He was a scholar in Grammer and Logic. Being puffed up with the pride of learning, he ridiculed Vijaya Dasa. He repented later on and became a devotee of Vittala. He came to be known as Vyasavittala. His Ankita was Vyasa Vittala.
He composed Vijaya Kavacha, a song in memory of his guru, Vijaya Dasa.
Gopala Dasa (1722-1762)
Gopala Dasa’s spiritual guru was Vijaya Dasa. It was Gopala Das who sent Jaganntha Dasa of Manvi to Pandrapur so that he could obtain his ankita as Jagannatha Vittala which was inscribed on a stone on the banks of the Bheema.
Gopala Dasa gave away forty years of his life to Jagannatha Dasa and also saved the life of his adopted son and disciple, Mohana Dasa.
It is believed that he was an incarnation of Ganapathi. He became spiritually enlightened after repeating Gayatri mantra. An astrologer, he was able to foretell three previous lives of any person who came to him.
He wrote under the ankita Gopala Vittala Dasa. Some of his compositons include “Chandra Gunasandra”, “Guru Raghavendrara Charana”, “Rathavanerida Raghavendra”, “Sharanu Sharanu Raghavendra”.
Varada Gopala Vittala Dasa
He was one of the three brothers of Gopala Dasa. His name, before he was given Deekshe, was Seenappa. Gopala Dasa initiated him into the Haridasa Samprasaya and gave him the ankita by name he was the brother of Sri Gopala Dasa. He has composed under the name or ankita Varada Gopala Vittala. He has several pada padyas and suladis to his credit.
Guru Gopala Dasa
He was another brother of Gopala Dasa. He as known as Dasappa and he studied shastra under Vyasathathvajna. He too took Haridasa deeksha from his Gopala Dasa and composed many krithis bearing the ankita Sri Guru Gopala Vittala.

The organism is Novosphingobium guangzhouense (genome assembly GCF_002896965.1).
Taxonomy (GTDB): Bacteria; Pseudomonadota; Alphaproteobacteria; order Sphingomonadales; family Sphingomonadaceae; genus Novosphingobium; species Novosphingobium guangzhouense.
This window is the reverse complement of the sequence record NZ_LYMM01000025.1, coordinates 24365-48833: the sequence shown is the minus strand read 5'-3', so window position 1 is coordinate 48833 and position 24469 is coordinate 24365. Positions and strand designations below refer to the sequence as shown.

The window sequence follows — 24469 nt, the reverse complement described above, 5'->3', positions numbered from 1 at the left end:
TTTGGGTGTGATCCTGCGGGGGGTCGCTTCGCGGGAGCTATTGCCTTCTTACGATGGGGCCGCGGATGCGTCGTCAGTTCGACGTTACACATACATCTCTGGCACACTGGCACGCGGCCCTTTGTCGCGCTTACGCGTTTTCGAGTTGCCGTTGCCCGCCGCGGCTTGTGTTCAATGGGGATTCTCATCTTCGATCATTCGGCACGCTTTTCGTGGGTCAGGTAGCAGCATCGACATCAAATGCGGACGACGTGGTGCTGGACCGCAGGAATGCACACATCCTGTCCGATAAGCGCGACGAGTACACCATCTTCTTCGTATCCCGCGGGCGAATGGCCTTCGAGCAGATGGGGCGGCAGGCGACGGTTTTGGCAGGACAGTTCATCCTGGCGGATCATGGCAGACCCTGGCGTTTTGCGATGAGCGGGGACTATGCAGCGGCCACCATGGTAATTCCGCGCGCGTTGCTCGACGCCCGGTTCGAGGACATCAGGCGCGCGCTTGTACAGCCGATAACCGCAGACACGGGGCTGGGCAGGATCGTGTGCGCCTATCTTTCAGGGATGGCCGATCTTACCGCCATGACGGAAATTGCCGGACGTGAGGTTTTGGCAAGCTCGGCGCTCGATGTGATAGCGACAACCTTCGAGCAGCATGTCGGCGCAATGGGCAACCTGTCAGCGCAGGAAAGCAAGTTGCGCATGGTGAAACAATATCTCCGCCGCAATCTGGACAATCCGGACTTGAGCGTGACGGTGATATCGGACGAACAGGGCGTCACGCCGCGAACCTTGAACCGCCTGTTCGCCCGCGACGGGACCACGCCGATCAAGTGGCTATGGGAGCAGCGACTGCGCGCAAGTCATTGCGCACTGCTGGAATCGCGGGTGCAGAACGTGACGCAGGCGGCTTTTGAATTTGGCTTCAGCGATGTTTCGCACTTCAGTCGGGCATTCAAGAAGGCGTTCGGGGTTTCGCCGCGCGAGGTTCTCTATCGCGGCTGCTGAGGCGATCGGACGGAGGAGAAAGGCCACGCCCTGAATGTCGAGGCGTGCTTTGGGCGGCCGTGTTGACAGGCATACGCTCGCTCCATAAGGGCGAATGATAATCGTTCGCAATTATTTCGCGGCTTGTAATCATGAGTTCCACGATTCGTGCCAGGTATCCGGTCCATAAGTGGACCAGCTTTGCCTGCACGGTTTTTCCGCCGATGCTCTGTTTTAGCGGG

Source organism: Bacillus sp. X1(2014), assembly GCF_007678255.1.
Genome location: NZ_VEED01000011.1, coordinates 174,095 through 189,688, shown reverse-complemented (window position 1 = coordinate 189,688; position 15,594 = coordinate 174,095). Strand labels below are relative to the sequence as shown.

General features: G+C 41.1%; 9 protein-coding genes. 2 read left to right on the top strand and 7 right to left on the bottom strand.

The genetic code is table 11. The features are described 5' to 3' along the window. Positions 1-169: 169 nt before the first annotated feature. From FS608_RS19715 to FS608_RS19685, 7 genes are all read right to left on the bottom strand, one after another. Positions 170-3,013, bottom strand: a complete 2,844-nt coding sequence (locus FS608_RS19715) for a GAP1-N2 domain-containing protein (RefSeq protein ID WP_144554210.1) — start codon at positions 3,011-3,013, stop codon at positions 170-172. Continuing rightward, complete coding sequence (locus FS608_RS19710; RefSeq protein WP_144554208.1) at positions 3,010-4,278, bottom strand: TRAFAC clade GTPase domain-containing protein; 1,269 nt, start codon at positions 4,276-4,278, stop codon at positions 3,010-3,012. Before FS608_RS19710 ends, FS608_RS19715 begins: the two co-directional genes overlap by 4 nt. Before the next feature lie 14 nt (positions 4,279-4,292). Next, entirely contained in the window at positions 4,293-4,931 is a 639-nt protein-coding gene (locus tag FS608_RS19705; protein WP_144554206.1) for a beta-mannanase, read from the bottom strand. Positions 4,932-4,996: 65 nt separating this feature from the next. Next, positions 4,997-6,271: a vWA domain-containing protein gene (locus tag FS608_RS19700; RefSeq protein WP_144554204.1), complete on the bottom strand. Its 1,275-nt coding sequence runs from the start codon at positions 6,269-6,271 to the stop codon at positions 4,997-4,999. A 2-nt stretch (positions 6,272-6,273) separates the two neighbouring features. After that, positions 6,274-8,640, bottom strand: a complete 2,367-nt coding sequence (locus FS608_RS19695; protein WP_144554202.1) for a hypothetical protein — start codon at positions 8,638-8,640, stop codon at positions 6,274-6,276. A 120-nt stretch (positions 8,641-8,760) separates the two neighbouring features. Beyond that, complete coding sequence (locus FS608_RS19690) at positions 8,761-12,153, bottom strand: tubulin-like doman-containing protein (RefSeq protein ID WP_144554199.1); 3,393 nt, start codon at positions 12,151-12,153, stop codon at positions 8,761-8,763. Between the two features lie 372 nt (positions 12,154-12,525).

Tande Gopala Vittala Dasa
He was the youngest brother of Gopala Dasa. His name was Rangappa and Gopala Dasa gave him the ankita Thande Gopala Vittala.
Keshava Vittala Dasa
Before taking Deeksha as a Haridasa, he was known as Subbanna. He hailed from Gudwal and his ankita was Keshava Vittala. He was one of the main disciples of Gopala Dasa. His padas are known for their rhyme and unique style
Helevankatte Giriamma (Around 1750)
Helevanakatte Giriamma is known for her exquisitely lyrical compositions Chandrahasa and Kaliya Mardhana. She was born in Ranibennur and was married to Tipparasa by her father Bistappa. She was a great devotee of Hari and always meditated on Ranganatha in the temple at Helavana Katte, a small village.
She spent a lot of her time at the Ranga Mantapa, where she not only composed songs but also drew Rangavalli or Rangoli paintings, conjuring up images of Krishna and his sport among the Gopis.
Giriamma built temples and consecrated many idols for the worship of Hanumantha (She called Hanuman as Maruti) and Ranganatha. She is unique among women who took to the vow of celibacy and lived a dedicated life devoted to Hari.
Her compositions include “bhaktala binnapaha” and “intavanigihyaange”.
Vasudeva Vittala (1705-1801)
He was earlier known as Venkataramacharya. Later, he came to be known as Paramahamsa Vyasattvagna. He was a great devotee of Raghavendra Swamy of Mantryalaya. He is said to have performed many miracles.
He was proficient both in Sanskrit and Kannada. He wrote 13 works in Sanskrit, of which his treatises on Manasasmriti and Upasanabhaga and his comments on the seventh canto of Bhagavata are well known. In Kannada, he wrote ten ugabhogas, sixteen suladis and hundreds of padas.